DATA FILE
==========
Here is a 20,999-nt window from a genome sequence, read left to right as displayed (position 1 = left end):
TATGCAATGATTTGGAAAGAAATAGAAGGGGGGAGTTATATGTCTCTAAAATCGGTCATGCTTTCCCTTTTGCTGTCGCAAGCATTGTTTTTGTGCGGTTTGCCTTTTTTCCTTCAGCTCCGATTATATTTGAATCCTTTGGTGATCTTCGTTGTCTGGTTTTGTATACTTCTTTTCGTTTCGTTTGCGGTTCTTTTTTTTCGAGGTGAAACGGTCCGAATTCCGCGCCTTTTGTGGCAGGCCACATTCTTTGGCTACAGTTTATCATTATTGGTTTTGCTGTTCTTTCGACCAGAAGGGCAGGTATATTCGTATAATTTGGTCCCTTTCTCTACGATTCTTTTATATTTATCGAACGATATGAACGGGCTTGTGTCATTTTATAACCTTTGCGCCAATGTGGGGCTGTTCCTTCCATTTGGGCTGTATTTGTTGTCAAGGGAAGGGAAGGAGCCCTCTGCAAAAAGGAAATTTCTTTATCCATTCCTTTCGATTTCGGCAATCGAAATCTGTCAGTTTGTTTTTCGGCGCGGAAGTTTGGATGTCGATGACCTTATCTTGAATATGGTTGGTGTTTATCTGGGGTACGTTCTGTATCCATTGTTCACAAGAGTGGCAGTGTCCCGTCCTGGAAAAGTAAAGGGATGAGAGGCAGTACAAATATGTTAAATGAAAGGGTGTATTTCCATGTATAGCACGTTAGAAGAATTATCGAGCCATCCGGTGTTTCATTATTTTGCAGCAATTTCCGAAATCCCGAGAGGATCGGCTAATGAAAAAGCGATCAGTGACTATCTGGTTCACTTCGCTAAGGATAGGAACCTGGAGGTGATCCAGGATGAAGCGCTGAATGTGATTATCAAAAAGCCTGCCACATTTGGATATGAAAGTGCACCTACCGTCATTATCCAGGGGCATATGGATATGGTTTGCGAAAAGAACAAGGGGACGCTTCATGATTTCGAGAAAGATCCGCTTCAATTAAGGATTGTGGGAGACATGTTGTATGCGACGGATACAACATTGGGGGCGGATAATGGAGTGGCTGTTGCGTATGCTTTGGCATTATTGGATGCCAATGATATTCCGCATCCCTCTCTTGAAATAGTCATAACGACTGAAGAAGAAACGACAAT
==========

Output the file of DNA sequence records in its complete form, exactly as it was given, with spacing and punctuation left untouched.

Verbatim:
Here is a 20,999-nt window from a genome sequence, read left to right as displayed (position 1 = left end):
TATGCAATGATTTGGAAAGAAATAGAAGGGGGGAGTTATATGTCTCTAAAATCGGTCATGCTTTCCCTTTTGCTGTCGCAAGCATTGTTTTTGTGCGGTTTGCCTTTTTTCCTTCAGCTCCGATTATATTTGAATCCTTTGGTGATCTTCGTTGTCTGGTTTTGTATACTTCTTTTCGTTTCGTTTGCGGTTCTTTTTTTTCGAGGTGAAACGGTCCGAATTCCGCGCCTTTTGTGGCAGGCCACATTCTTTGGCTACAGTTTATCATTATTGGTTTTGCTGTTCTTTCGACCAGAAGGGCAGGTATATTCGTATAATTTGGTCCCTTTCTCTACGATTCTTTTATATTTATCGAACGATATGAACGGGCTTGTGTCATTTTATAACCTTTGCGCCAATGTGGGGCTGTTCCTTCCATTTGGGCTGTATTTGTTGTCAAGGGAAGGGAAGGAGCCCTCTGCAAAAAGGAAATTTCTTTATCCATTCCTTTCGATTTCGGCAATCGAAATCTGTCAGTTTGTTTTTCGGCGCGGAAGTTTGGATGTCGATGACCTTATCTTGAATATGGTTGGTGTTTATCTGGGGTACGTTCTGTATCCATTGTTCACAAGAGTGGCAGTGTCCCGTCCTGGAAAAGTAAAGGGATGAGAGGCAGTACAAATATGTTAAATGAAAGGGTGTATTTCCATGTATAGCACGTTAGAAGAATTATCGAGCCATCCGGTGTTTCATTATTTTGCAGCAATTTCCGAAATCCCGAGAGGATCGGCTAATGAAAAAGCGATCAGTGACTATCTGGTTCACTTCGCTAAGGATAGGAACCTGGAGGTGATCCAGGATGAAGCGCTGAATGTGATTATCAAAAAGCCTGCCACATTTGGATATGAAAGTGCACCTACCGTCATTATCCAGGGGCATATGGATATGGTTTGCGAAAAGAACAAGGGGACGCTTCATGATTTCGAGAAAGATCCGCTTCAATTAAGGATTGTGGGAGACATGTTGTATGCGACGGATACAACATTGGGGGCGGATAATGGAGTGGCTGTTGCGTATGCTTTGGCATTATTGGATGCCAATGATATTCCGCATCCCTCTCTTGAAATAGTCATAACGACTGAAGAAGAAACGACAAT